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1/25/2018 7:38:29 AM
Posted: 2/11/2002 3:23:23 PM EST
My father has a Smith and Wesson that he's had for over 30 years. Its a nickle plated revolver 38 special on a 44 magnum frame. It has a 5 inch barrel and black pearl grips. The model number is 5389. On the side it says "38 Smith & Wesson special CTG". He was told that the 38 on the 44 mag frame was rare and their were very few made. One gunsmith told hime he has never seen one before but has heard of them. He also said he has never heard of them being nickle plated, that they were all blued.

Does anyone know anything about this model? I would appriciate any info on this pistol. Thank you.
Link Posted: 2/11/2002 4:48:58 PM EST
I don't know a lot, but I'll do the best I can.

I believe these revolvers are referred as a 38/44. They were made during the 30's-40's(?) for LEO to handle the high-pressure .38spec loads. I think the number you refer to as a model number is actually the serial number. S&W revolvers didn't get model numbers until the mid-fifties.

I doubt the nickle plating is factory. Same for the pearlite grips. It is a unique pistol but I don't think it's all that rare. They were quite popular with police.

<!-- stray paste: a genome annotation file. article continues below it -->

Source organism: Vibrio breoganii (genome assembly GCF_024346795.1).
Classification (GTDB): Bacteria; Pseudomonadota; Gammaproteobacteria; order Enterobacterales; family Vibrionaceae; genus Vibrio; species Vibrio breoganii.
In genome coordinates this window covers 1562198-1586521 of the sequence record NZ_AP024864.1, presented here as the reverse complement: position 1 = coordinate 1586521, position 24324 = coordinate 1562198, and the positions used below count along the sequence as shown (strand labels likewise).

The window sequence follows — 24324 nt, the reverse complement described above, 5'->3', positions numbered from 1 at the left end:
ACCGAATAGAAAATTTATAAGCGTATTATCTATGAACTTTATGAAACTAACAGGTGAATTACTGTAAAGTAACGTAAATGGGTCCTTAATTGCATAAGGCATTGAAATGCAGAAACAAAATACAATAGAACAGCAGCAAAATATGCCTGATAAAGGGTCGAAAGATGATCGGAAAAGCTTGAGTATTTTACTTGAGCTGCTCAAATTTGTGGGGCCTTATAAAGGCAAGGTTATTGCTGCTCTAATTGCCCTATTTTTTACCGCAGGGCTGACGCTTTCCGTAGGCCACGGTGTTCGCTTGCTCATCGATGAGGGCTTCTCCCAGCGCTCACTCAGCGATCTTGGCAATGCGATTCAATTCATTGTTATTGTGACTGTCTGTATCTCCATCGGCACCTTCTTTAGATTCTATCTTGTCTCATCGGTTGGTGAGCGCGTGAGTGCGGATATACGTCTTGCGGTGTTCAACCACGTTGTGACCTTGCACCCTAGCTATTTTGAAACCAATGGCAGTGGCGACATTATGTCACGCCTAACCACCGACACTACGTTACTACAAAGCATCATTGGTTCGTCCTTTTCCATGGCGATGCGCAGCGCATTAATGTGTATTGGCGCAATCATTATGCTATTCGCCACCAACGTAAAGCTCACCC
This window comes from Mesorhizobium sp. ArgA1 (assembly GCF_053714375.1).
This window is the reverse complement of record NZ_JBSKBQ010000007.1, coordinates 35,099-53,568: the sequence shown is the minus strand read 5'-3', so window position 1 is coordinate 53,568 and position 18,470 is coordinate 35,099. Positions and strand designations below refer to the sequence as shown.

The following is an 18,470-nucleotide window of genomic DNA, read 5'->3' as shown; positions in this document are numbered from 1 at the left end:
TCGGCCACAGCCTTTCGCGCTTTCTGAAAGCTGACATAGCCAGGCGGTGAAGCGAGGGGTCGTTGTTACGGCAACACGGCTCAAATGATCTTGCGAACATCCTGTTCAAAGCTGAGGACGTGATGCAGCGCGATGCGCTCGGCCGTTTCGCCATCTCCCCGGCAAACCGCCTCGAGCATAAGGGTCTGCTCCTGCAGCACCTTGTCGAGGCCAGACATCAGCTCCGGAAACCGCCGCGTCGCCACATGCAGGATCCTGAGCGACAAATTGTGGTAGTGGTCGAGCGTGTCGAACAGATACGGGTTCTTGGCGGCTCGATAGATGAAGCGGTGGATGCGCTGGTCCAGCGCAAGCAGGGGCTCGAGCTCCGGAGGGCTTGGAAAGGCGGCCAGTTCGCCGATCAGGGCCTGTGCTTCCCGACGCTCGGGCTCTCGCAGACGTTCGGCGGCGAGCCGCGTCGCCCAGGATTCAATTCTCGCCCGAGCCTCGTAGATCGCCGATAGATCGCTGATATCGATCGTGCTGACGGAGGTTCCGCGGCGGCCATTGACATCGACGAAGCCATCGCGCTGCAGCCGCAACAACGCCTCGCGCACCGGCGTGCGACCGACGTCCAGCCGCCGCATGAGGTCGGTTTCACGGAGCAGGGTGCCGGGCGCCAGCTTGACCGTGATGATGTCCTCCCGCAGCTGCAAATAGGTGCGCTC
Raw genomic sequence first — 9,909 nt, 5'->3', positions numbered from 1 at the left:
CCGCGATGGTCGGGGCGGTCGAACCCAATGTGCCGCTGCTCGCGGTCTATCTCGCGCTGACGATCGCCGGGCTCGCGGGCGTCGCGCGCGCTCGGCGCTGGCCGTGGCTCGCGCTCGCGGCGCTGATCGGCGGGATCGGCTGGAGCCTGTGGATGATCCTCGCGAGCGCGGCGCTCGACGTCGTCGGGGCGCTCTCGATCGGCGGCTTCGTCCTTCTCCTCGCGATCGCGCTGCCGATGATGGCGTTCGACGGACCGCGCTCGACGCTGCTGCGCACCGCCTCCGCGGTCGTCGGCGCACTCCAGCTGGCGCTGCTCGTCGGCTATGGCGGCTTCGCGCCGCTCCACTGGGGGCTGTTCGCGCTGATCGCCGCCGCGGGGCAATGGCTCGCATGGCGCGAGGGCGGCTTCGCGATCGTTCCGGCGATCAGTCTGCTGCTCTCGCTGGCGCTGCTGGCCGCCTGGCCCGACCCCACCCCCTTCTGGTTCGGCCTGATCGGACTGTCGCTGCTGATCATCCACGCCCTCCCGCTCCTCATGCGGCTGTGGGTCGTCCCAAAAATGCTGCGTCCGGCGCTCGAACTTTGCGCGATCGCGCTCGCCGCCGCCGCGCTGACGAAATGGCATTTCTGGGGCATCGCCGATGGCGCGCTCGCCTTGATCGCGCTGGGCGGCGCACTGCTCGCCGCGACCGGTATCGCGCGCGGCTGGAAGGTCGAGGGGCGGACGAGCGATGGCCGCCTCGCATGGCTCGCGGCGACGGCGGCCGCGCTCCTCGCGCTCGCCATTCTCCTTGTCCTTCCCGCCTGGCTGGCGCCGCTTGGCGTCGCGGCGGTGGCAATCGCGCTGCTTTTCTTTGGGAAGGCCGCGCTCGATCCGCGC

Hope this helps, I'll try to do a little more research.
Link Posted: 2/11/2002 6:31:26 PM EST
[Last Edit: 2/11/2002 6:46:21 PM EST by 455SD]
Does it look like this?

Or maybe this

Ok. Check out this site-
Link Posted: 2/11/2002 7:12:07 PM EST
This is most likely a S&W 38/44 Heavy Duty. It was introduced in 1930, redesignated as the Model 20 in 1957, and discontinued in 1966.

It was introduced to give LEO’s of the time something better than a regular .38 Special to penetrate vehicles and body armor. It used a souped up .38 Special cartridge initially designated as “38/44 S&W Special”, and later as “.38 S&W Special Hi-Speed” or “.38 S&W Special-X”. Regular .38 Special rounds can be used in it.

Essentially, it was the forerunner of the .357 Magnum.

It was built on the .44 Special frame, not .44 Magnum (which didn’t exist at the time). It was available in both blue and nickel finishes with wood grips. Most commonly it had a 5-inch barrel. It had fixed sights. (There was an adjustable sight version called the 38/44 Outdoorsman, but I think it was only made with a 6 ½ inch barrel.)

It is somewhat uncommon pistol to see nowadays (esp. compared to S&W K-frames), but it is certainly not rare.

It is definitely a well made handgun with an interesting history behind it.
Link Posted: 2/11/2002 7:55:54 PM EST
I used to have a 38/44 Outdoorsman. An outstanding revolver. Real Quality....Wish I hadn't traded it off...
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